It's a matter of being so public it's private. You can have any number of addresses as you can generate bitcoin wallets completely offline and when you take them online to do a transaction with them, they're in the open. It's not possible to add bitcoins to yourself offline since it has to be generated online and when it is, it is placed into a wallet publicly with it's own encryption key. I'm not sure if two wallets can be exactly alike, but if you've got wallet A and A(copy), both having 1 bitcoin, both having the same bitcoin with the same encryption, you still only have 1 coin as when you publicly transfer it, it's not considered yours anymore and it's placed into the next persons wallet and trying to make another purchase with it is accessing the coin you've publicly shown to have traded away. In the same sense, you can have wallet A and A(copy), one having 1 coin, the other none, but since the non-copy has the correct key, despite having the same wallet name, it's able to access that coin.
 
2012-08-14 03:07:28 PM

UrCa: madgonad: I really doubt BTC are anonymous. They just aren't very widespread and they frequently go in/out of easily monitored exchanges. Those highly encrypted jumbles of data are still present and identifiable. Your network provider knows when you are using TOR, even if they can't discern what you are doing. I am sure the government has a nice big pile of data to mine based upon movement of BTC. The public won't find out about it until some big event/investigation involving them comes about and then the beans will get spilled.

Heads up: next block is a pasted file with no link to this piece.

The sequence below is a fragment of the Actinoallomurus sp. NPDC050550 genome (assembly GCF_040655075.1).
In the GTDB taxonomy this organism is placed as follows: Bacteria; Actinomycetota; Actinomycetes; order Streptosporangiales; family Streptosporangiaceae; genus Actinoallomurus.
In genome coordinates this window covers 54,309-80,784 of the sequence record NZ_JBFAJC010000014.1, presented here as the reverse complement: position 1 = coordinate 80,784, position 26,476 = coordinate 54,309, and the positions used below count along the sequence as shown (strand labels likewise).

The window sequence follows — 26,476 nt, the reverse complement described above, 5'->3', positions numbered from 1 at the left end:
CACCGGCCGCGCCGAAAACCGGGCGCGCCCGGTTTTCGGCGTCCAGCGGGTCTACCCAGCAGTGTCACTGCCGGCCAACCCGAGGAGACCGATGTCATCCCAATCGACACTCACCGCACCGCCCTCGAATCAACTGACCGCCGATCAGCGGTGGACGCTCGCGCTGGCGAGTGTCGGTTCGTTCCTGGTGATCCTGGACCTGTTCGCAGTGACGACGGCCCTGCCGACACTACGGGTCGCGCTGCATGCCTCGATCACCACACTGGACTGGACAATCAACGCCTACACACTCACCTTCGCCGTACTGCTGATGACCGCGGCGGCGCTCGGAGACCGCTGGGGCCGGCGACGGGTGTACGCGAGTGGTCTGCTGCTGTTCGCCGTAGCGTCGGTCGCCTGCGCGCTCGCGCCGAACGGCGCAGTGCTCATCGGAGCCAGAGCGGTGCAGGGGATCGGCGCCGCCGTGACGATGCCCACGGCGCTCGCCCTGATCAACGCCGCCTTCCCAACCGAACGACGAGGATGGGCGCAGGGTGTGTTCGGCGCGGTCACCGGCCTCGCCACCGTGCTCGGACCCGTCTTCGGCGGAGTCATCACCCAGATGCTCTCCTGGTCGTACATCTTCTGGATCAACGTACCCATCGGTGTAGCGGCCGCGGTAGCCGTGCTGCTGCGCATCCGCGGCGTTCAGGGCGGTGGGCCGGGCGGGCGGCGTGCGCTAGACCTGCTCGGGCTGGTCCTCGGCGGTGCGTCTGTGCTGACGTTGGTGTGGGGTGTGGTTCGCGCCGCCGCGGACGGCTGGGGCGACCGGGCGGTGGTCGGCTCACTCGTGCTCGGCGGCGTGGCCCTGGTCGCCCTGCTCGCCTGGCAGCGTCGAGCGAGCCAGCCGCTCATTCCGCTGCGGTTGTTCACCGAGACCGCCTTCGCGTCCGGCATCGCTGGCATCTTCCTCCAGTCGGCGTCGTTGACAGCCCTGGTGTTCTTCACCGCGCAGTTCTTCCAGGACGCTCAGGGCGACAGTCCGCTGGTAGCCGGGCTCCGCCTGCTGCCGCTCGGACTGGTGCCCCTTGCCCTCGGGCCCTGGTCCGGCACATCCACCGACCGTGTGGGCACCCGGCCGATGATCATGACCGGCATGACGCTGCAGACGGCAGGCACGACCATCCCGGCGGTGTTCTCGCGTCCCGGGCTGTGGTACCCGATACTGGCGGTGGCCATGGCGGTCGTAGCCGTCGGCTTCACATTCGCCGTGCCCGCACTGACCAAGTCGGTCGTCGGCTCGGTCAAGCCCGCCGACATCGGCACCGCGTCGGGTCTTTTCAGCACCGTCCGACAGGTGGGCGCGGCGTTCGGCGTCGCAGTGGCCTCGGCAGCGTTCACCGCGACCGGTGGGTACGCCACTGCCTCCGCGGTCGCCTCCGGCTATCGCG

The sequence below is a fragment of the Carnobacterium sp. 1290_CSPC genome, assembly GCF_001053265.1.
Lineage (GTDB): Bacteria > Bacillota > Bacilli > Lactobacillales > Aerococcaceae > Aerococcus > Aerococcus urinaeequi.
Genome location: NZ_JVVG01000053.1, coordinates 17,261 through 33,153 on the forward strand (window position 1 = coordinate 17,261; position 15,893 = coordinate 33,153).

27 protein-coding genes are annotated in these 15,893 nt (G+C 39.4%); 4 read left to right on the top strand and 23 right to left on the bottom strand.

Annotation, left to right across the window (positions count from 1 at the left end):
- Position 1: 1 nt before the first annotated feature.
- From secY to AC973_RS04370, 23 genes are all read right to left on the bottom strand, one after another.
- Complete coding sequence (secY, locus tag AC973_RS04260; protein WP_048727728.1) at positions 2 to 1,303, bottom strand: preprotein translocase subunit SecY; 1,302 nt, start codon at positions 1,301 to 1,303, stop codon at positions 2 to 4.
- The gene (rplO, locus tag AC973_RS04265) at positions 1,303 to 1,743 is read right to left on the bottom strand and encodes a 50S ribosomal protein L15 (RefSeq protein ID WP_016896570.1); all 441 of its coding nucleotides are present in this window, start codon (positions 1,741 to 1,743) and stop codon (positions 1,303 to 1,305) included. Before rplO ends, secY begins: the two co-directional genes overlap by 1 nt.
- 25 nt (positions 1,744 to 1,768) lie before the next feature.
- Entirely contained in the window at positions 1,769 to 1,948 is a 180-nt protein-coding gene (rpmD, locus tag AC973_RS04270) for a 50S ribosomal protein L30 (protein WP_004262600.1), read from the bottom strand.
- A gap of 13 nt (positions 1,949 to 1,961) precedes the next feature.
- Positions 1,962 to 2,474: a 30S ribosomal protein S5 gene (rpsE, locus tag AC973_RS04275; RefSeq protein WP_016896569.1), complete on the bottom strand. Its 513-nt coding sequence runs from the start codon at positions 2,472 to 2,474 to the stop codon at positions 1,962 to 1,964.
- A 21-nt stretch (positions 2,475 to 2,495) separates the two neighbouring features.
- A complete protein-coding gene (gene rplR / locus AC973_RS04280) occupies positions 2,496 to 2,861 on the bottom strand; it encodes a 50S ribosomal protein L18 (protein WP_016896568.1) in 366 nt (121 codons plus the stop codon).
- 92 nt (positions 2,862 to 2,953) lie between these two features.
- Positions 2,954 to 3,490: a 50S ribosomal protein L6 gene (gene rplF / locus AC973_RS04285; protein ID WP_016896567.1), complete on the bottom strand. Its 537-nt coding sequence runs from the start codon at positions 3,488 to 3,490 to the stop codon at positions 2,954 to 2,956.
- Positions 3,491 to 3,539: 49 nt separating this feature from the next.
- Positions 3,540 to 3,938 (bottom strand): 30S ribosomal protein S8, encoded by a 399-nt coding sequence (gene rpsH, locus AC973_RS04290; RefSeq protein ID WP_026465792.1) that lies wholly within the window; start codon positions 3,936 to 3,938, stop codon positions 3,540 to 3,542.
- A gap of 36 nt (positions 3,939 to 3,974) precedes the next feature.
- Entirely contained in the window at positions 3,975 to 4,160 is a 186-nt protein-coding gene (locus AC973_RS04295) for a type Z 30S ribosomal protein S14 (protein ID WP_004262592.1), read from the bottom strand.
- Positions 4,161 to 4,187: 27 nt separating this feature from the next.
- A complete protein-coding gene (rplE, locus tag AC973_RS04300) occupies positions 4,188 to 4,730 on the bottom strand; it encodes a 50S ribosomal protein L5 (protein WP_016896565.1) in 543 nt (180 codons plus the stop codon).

It's a matter of being so public it's private. You can have any number of addresses as you can generate bitcoin wallets completely offline and when you take them online to do a transaction with them, they're in the open. It's not possible to add bitcoins to yourself offline since it has to be generated online and when it is, it is placed into a wallet publicly with it's own encryption key. I'm not sure if two wallets can be exactly alike, but if you've got wallet A and A(copy), both having 1 bitcoin, both having the same bitcoin with the same encryption, you still only have 1 coin as when you publicly transfer it, it's not considered yours anymore and it's placed into the next persons wallet and trying to make another purchase with it is accessing the coin you've publicly shown to have traded away. In the same sense, you can have wallet A and A(copy), one having 1 coin, the other none, but since the non-copy has the correct key, despite having the same wallet name, it's able to access that coin.